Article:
You don't have to attend one of Olds' readings to appreciate these poems, but it is astonishing to compare how well the distinctive poetic voice echoes the author's own. Book after book, in perfectly tuned four-stress laments, Olds captivates readers with impressions of daily life. Often self-deprecating and humorous, she records the so-called "best hours of our lives," including infancy and first kisses. For Olds, looking back is never gratuitous, and while there is much darkness in the author's own childhood, many of her poems demonstrate the ways an attentive adult life can rectify a troubled youth. Poets often negotiate their past in verse, but no one serves up the humor and grace of common domesticity like Olds.
From her debut Satan Says (1980) through Blood, Tin, Straw (1999), Olds has tackled child sexual abuse and grownup women's sexuality on a post-Freudian (some said post-feminist) canvas of love, hate, revenge. This seventh volume of verse offers Olds's regulars all they have come to expect: "blood skin and tongue," "glass, bone metal, flesh, and the family." Olds describes "the day my folks/ sashed me to a chair"; the day her speaker "slowly cut off [her] eyelashes"; her desire "to work off/ my father's and my sins"; a father's cross-dressing; the Virgin Mary's vulva ("the beauty of her lily"); birth-control practices and pro-choice politics; menopause (at 491/2); and memories of parturition: "there came that faint, almost sexual wail, and her/ whole body flushed rose." All these moments appear, as usual, in confidently effective free verse that leaves no reader behind. Olds's followers may be delighted, or simply surprised, as they find, midway through the volume, an increasing focus on happiness: poems such as "The Hour After" and "If, Someday" portray the great sex and the commitment the speaker shares with her male partner: "I love/ to not know/ what is my beloved/ and what is I." Another group of moving poems consider her pleasures as an empty-nest parent, sharing space or conversation with "nearly-grown children." Olds has never been thought technically innovative, and this collection will not convert detractors. It will, however, offer her many fans new work to chew on, presented with her usual intense honesty, along with "some fancies of crumbs/ from under love's table." (Sept.) Copyright 2002 Cahners Business Information.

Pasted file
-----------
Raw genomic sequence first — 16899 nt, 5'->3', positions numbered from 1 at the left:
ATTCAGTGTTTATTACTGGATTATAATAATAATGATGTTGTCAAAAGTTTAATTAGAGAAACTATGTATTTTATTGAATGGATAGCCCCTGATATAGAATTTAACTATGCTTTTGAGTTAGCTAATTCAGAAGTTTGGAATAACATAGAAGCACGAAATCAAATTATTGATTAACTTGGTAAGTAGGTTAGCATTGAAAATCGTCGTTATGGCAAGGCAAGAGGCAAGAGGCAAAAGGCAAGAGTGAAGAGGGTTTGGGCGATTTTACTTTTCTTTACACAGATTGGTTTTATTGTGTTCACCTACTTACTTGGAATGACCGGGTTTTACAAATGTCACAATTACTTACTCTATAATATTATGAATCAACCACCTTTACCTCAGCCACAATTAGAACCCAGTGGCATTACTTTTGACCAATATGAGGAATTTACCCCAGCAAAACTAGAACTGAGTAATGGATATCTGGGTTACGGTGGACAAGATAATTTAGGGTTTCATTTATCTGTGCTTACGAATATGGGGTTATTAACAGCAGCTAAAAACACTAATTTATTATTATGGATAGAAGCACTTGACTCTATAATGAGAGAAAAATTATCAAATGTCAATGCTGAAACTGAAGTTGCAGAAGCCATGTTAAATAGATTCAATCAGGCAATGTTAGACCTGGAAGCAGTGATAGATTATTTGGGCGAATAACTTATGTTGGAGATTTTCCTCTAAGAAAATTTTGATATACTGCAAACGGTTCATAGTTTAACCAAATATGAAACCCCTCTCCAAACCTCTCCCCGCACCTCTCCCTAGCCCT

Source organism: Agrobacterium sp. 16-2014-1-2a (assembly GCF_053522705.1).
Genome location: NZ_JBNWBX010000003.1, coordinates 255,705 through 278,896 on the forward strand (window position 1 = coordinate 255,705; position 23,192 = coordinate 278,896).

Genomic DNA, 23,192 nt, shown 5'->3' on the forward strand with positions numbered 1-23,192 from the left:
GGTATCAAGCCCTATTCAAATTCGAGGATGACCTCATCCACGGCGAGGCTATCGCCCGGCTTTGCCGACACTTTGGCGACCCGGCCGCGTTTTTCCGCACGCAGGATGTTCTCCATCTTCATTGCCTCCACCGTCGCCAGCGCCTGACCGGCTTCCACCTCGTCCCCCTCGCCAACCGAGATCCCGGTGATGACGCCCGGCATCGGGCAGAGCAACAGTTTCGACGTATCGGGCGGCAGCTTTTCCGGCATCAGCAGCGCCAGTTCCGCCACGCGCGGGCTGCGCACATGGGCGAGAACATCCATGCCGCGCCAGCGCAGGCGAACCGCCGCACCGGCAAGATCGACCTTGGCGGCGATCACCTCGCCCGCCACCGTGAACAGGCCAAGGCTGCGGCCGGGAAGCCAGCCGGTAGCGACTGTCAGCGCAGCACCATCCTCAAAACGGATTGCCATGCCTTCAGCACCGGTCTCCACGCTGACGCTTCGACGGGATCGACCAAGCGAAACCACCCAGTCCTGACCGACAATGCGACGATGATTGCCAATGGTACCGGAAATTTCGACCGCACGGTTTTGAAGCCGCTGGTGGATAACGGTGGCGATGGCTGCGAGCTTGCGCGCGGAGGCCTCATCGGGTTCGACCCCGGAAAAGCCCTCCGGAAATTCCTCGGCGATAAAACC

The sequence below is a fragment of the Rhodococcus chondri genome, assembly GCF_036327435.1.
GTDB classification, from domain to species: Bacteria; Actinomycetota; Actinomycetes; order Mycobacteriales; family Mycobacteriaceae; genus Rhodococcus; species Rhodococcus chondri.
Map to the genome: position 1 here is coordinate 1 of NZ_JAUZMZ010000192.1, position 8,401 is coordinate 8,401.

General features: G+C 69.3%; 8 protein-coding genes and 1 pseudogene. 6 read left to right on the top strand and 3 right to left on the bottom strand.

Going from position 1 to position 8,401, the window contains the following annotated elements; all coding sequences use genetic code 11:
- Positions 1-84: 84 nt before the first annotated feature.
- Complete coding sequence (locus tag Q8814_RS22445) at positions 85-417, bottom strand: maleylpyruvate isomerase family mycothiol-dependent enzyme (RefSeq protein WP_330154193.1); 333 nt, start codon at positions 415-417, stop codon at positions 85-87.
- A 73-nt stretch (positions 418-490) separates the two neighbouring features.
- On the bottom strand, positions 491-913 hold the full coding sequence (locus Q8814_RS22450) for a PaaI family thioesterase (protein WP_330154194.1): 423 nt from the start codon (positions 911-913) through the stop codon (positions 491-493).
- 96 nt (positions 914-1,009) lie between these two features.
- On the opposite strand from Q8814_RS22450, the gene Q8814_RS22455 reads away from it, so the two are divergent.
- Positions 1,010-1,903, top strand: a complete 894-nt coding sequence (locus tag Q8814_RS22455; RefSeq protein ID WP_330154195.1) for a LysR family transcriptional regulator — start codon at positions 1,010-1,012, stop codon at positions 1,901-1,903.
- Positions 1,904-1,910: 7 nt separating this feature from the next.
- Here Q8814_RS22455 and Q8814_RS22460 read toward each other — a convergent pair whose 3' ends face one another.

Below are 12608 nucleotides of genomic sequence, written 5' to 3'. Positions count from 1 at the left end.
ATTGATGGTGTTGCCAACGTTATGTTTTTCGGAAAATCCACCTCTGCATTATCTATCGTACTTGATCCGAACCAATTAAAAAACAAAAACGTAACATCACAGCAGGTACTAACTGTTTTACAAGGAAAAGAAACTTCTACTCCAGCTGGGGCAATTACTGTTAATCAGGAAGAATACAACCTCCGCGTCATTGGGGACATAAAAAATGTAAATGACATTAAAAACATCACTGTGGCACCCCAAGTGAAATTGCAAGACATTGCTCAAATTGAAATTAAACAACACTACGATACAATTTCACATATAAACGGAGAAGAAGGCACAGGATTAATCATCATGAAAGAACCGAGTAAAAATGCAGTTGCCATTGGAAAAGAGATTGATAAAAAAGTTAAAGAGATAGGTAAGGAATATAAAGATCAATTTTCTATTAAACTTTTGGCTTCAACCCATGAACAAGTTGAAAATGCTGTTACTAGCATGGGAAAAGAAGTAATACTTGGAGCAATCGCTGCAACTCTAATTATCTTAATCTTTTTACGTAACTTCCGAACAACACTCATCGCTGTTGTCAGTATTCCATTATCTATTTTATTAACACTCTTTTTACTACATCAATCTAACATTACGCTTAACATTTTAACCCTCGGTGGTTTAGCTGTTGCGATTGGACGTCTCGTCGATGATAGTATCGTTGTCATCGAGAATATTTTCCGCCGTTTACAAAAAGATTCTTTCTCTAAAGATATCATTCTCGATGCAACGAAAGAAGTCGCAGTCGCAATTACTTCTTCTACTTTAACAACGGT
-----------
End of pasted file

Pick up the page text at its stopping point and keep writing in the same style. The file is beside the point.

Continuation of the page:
As always, Olds boldly re-creates her life in verse, but here she offers more than surface narrative, cleaning out that unswept room to discover "a time of passion so/ extreme it was almost calm." A finalist for the National Book Award and the National Book Critics Circle Award. (LJ 9/15/02) Copyright 2003 Reed Business Information.